Experts often talk about an identify crisis without relating this to a theological crisis or an eschatological crises that occurs in the religious mind. It is a non-specific term in many ways. These crises relate to theological interpretation – or “misinterpretation” – and the anxiety of end times in religious extremism. How will I survive? Am I doing the right thing? What can save me? Is God telling me to kill? Do I do this for my Lord?
Apocalyptic uncertainty (the pre-transitional phase in Qur’anic exegesis), as Dr Mark Durie below puts it, can be, in my opinion, a catalyst for religious violence. The eschatological transition (another one of Dr Mark Durie’s terms I have borrowed for this post) becomes apparent in violent form when a believer generates ideas of fighting for his belief (the post-transitional in Qur’anic exegesis) to save himself or his family from eternal Hellfire, the ends of days, or based on his or her understanding of scripture. This is especially powerful when we relate ‘sinners’ who drink and break fasting in the Islamic tradition, or those that have abortions in the Christian tradition, etcetera.
Now let us relate this back to early Islamic history, as featured in Dr Mark Durie’s video below: the Messenger of Allah, Muhammad, from the Medinan period imposed rejection and punishment on his enemies instead of waiting for the end of times for this to happen – he commands this through physical force. He commands right and forbids wrong; halal from haram, a performance-driven adventure judged by Allah and laid down in by Him through Muhammad and the Angel Gabriel. He becomes more active, he mobilizes his religious movement. Why? Because of the impeding threat of the end of days, end to life and protection of his religious revelations.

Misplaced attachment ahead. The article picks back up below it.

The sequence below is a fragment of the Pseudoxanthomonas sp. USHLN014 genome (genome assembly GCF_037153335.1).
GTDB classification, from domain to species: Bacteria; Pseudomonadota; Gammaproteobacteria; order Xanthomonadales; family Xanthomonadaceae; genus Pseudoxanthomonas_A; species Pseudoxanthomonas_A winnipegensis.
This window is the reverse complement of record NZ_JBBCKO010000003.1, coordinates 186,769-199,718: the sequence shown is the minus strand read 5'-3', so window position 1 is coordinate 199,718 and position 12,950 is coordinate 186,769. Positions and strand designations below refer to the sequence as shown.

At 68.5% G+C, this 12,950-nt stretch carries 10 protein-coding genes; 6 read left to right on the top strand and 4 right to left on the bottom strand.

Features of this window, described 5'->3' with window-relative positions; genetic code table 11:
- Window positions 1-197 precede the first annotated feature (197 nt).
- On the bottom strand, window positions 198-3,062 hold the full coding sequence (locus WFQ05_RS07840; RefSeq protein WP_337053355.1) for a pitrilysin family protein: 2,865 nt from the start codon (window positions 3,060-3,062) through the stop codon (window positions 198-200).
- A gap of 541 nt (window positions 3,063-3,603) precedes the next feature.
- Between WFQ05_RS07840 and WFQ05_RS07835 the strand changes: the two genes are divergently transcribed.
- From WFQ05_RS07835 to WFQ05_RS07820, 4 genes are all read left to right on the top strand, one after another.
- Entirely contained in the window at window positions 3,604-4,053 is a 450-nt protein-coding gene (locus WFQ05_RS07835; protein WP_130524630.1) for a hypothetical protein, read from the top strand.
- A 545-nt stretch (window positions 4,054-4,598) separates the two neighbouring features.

This is seen throughout Islamic history in numerous sects including early Sufi bands and different forms of Sunnism. A book on these similarities can be found here.
This crises between the beginning and the end turns religious instruction upside down. From a theoretical warning of the time to come and the salvation from Hell (e.g. conversion and doing ‘righteous’ deeds), into physical force to punish disbelief and martyr individuals (jihad; fatah, obedience in the message, struggling with disbelief and exulting it to expand it to humanity).
It turns a community of spiritual and religious quietists, proslyetists and, essentially, non-violent passivists into a violent religio-political force – even an apocalyptic cult, if you will. This is exactly the way the Islamic State of Iraq and Syria has been described recently – those who attempt to emulate the Prophet Muhammad and copy his traditions, laid-down laws and other factors related to Islamic statehood.
And using the reference previous, I must add that the apocalyptic nature, identity crises and theological supremacism of these organisations and religious groups is not isolated to Islamic terrorism (see below). I find relating it to Islamic terrorism is a good way of explaining the internal debates within the Islamic State, re: yawmuddin (William McCants video below).
For example, other apocalyptic cults include that of Aum Shinirikyo or David Koresh and his Branch Davidians – the famous WACO Siege. See my other post here where I have combined the eschatological crises (i.e. that of end of life) with that of an identity-related and scripture-related crises (i.e. that of self and that of personal interpretation).
Here are some helpful videos: